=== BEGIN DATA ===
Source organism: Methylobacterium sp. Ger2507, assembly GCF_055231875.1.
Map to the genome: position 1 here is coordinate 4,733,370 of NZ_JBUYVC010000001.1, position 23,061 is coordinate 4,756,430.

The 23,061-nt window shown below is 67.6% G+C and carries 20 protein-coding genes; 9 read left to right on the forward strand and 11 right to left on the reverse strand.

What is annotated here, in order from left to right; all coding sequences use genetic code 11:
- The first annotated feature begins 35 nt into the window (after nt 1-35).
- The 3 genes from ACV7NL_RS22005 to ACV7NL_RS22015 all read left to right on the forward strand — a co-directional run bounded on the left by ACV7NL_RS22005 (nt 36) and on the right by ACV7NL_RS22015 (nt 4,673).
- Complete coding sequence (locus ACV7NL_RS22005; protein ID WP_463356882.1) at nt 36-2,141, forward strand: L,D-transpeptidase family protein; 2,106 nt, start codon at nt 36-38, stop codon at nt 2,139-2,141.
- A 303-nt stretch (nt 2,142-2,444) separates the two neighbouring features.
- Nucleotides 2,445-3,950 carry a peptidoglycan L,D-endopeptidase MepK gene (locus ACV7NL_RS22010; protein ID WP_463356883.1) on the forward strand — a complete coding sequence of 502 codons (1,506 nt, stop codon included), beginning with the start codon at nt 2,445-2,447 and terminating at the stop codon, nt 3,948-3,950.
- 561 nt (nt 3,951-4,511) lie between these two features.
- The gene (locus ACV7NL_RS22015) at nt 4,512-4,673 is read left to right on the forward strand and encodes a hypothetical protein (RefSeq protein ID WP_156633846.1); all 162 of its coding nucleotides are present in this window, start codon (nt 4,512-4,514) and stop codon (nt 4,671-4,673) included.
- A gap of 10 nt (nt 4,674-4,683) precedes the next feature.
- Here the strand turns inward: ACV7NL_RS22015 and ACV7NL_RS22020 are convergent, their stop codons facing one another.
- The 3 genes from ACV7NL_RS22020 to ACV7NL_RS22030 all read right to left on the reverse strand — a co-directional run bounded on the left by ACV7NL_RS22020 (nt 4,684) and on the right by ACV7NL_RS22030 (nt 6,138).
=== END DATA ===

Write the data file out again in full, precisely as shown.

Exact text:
Source organism: Methylobacterium sp. Ger2507, assembly GCF_055231875.1.
Map to the genome: position 1 here is coordinate 4,733,370 of NZ_JBUYVC010000001.1, position 23,061 is coordinate 4,756,430.

The 23,061-nt window shown below is 67.6% G+C and carries 20 protein-coding genes; 9 read left to right on the forward strand and 11 right to left on the reverse strand.

What is annotated here, in order from left to right; all coding sequences use genetic code 11:
- The first annotated feature begins 35 nt into the window (after nt 1-35).
- The 3 genes from ACV7NL_RS22005 to ACV7NL_RS22015 all read left to right on the forward strand — a co-directional run bounded on the left by ACV7NL_RS22005 (nt 36) and on the right by ACV7NL_RS22015 (nt 4,673).
- Complete coding sequence (locus ACV7NL_RS22005; protein ID WP_463356882.1) at nt 36-2,141, forward strand: L,D-transpeptidase family protein; 2,106 nt, start codon at nt 36-38, stop codon at nt 2,139-2,141.
- A 303-nt stretch (nt 2,142-2,444) separates the two neighbouring features.
- Nucleotides 2,445-3,950 carry a peptidoglycan L,D-endopeptidase MepK gene (locus ACV7NL_RS22010; protein ID WP_463356883.1) on the forward strand — a complete coding sequence of 502 codons (1,506 nt, stop codon included), beginning with the start codon at nt 2,445-2,447 and terminating at the stop codon, nt 3,948-3,950.
- 561 nt (nt 3,951-4,511) lie between these two features.
- The gene (locus ACV7NL_RS22015) at nt 4,512-4,673 is read left to right on the forward strand and encodes a hypothetical protein (RefSeq protein ID WP_156633846.1); all 162 of its coding nucleotides are present in this window, start codon (nt 4,512-4,514) and stop codon (nt 4,671-4,673) included.
- A gap of 10 nt (nt 4,674-4,683) precedes the next feature.
- Here the strand turns inward: ACV7NL_RS22015 and ACV7NL_RS22020 are convergent, their stop codons facing one another.
- The 3 genes from ACV7NL_RS22020 to ACV7NL_RS22030 all read right to left on the reverse strand — a co-directional run bounded on the left by ACV7NL_RS22020 (nt 4,684) and on the right by ACV7NL_RS22030 (nt 6,138).